APE contributor Suzanne Sease currently works as a consultant for photographers and illustrators around the world. She has been involved in the photography and illustration industry since the mid 80s, after founding the art buying department at The Martin Agency then working for Kaplan-Thaler, Capital One, Best Buy and numerous smaller agencies and companies. She has a new Twitter fed with helpful marketing information.  Follow her@SuzanneSease.

Art Is Not A Business Like Other Businesses

- - Art

Robert Storr, dean of the Yale School of Art, who testified on Ms. Crile’s behalf, said Monday that the ability to deduct art-related expenses — in art careers that might generate little money — was “one of the last remaining areas where the federal government cuts artists any slack to allow them to do what they do,” and that its protection was crucial.

Read More: Tax Court Ruling Is Seen as a Victory for Artists – NYTimes.com.

When Instagram Success Leads To Advertising Assignments: Lauren Lemon

- - Social Media

“I’ve hustled to get meetings at some great agencies,” she says, “but it’s honestly the creative directors and the people who are following me on Instagram that I’ve gotten work from. They’re seeing me post every day, they’re commenting on the photos, I’m seeing them like the work. I know that I’m staying on their radar, and it’s not just a follow-up email after a meeting that’s fed into all their other emails: it’s what they’re looking at when they’re leaving work and going home.”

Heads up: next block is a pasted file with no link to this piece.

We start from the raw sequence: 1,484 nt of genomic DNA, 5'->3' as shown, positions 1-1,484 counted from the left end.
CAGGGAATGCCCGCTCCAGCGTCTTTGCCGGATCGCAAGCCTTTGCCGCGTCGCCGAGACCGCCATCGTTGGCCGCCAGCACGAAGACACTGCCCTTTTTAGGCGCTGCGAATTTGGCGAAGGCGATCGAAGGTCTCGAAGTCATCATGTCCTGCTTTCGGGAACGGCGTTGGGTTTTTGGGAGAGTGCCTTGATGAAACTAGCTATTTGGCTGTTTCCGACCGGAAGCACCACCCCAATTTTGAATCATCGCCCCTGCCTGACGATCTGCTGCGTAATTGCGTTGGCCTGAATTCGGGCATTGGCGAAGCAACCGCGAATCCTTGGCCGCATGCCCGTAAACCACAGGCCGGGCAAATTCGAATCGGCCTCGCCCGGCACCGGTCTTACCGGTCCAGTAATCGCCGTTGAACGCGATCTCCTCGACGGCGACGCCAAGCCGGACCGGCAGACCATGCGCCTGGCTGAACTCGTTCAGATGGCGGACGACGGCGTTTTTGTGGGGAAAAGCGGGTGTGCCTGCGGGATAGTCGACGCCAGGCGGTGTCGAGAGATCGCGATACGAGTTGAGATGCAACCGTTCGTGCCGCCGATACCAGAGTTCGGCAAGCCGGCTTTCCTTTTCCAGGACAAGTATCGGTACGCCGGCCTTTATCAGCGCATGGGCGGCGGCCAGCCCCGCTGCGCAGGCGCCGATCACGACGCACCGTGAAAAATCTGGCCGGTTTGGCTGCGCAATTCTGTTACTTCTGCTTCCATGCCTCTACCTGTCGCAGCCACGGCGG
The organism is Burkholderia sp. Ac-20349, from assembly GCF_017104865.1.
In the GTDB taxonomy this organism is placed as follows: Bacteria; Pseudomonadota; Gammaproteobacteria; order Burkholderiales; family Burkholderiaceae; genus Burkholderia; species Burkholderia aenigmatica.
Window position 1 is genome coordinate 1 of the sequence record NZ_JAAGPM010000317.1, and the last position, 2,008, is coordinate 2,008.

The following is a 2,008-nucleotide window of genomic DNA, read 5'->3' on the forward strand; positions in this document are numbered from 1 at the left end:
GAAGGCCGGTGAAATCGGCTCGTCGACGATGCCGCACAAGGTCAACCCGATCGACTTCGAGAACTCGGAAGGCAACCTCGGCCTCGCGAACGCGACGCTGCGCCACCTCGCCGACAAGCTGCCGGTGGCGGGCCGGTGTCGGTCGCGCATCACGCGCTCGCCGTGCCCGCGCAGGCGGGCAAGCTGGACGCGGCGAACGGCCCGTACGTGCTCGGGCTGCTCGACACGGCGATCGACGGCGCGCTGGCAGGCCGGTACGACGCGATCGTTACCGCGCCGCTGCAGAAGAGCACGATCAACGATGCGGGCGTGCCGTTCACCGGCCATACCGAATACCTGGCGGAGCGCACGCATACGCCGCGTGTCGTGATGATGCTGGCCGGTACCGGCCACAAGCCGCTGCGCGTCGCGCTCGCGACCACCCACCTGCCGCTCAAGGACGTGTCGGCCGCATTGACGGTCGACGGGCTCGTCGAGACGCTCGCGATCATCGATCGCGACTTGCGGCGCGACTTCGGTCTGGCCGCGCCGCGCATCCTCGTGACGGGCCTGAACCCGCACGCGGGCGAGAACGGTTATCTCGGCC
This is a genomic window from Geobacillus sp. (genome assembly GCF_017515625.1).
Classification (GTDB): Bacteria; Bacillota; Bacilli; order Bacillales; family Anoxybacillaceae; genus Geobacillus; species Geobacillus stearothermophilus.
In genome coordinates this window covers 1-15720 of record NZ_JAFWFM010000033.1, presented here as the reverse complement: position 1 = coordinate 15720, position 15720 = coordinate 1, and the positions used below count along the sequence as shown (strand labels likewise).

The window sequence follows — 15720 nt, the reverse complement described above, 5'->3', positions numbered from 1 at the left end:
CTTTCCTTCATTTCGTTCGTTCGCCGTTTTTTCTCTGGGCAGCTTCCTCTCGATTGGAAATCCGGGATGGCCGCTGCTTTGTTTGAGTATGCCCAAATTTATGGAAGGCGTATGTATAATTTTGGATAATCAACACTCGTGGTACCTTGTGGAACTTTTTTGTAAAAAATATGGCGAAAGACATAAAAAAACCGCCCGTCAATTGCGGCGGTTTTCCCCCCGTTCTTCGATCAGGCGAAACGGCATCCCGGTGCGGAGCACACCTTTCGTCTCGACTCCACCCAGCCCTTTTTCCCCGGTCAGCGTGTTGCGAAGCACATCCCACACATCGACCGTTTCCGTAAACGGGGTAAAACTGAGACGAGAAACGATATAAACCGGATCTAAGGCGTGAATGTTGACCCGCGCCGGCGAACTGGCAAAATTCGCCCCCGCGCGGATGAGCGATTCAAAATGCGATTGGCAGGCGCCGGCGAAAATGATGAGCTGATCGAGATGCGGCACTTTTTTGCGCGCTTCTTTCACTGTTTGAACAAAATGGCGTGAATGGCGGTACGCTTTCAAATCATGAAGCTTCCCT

Which is, of course, the same reason brands want to get in on Instagram. As Randolph says, “People are flipping through it in their in-between moments, when they’re on the go, in bed.” So what is it that makes a successful Instagram post? “It should feel personal, like someone’s looking at something that you want to share with them,” she explains. “I think the most successful Instagram photos are the ones people feel like they can take themselves.”

Read More: PDN Online.

I Send On Average Five Takedown Notices To Web Hosts Every Day

- - Working

I sent takedown notices to a store selling phone cases, to Etsy for an artist hawking pirated prints of a fire ant, and to Twitter for an exterminator heading his company account with one of my bed bug photographs.This rate of commercial infringement is normal, as photographers and other online visual artists can attest. I deal with most cases by using a provision of the 1998 Digital Millennium Copyright Act DMCA that requires Web hosts to remove infringing content when informed. I send, on average, five takedown notices to Web hosts every day, devoting ten hours per week to infringements. Particularly egregious commercial infringers get invoices.

I actually have let a few of my most commonly infringed images go unenforced. I could not keep up, so I left these as a natural experiment. The result confirmed what I suspected: images that become widespread on the Internet are no longer commercially viable. Thousands of businesses worldwide now use one of my Australian ant photographs to market their services, for example, and not a single paying client has come forth to license that image since I gave up.